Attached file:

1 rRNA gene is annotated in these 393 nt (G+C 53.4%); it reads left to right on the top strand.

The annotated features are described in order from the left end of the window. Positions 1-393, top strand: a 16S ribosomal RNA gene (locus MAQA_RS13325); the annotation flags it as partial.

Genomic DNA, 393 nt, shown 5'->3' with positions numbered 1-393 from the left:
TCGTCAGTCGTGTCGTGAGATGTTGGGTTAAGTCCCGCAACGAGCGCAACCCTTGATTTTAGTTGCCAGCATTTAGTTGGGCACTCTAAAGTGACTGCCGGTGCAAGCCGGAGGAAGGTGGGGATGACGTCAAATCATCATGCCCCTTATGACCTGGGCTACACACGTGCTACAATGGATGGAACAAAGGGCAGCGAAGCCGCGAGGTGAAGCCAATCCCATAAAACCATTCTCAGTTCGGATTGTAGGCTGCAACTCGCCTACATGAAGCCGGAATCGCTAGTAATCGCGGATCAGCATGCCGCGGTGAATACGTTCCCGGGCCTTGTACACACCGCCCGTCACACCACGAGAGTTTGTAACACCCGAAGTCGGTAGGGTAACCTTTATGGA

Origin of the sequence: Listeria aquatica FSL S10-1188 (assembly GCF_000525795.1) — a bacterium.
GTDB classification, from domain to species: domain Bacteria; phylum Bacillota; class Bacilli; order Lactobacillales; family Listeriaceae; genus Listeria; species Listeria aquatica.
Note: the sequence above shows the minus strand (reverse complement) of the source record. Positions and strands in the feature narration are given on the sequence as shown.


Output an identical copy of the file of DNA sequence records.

1 rRNA gene is annotated in these 393 nt (G+C 53.4%); it reads left to right on the top strand.

The annotated features are described in order from the left end of the window. Positions 1-393, top strand: a 16S ribosomal RNA gene (locus MAQA_RS13325); the annotation flags it as partial.

Genomic DNA, 393 nt, shown 5'->3' with positions numbered 1-393 from the left:
TCGTCAGTCGTGTCGTGAGATGTTGGGTTAAGTCCCGCAACGAGCGCAACCCTTGATTTTAGTTGCCAGCATTTAGTTGGGCACTCTAAAGTGACTGCCGGTGCAAGCCGGAGGAAGGTGGGGATGACGTCAAATCATCATGCCCCTTATGACCTGGGCTACACACGTGCTACAATGGATGGAACAAAGGGCAGCGAAGCCGCGAGGTGAAGCCAATCCCATAAAACCATTCTCAGTTCGGATTGTAGGCTGCAACTCGCCTACATGAAGCCGGAATCGCTAGTAATCGCGGATCAGCATGCCGCGGTGAATACGTTCCCGGGCCTTGTACACACCGCCCGTCACACCACGAGAGTTTGTAACACCCGAAGTCGGTAGGGTAACCTTTATGGA

Origin of the sequence: Listeria aquatica FSL S10-1188 (assembly GCF_000525795.1) — a bacterium.
GTDB classification, from domain to species: domain Bacteria; phylum Bacillota; class Bacilli; order Lactobacillales; family Listeriaceae; genus Listeria; species Listeria aquatica.
Note: the sequence above shows the minus strand (reverse complement) of the source record. Positions and strands in the feature narration are given on the sequence as shown.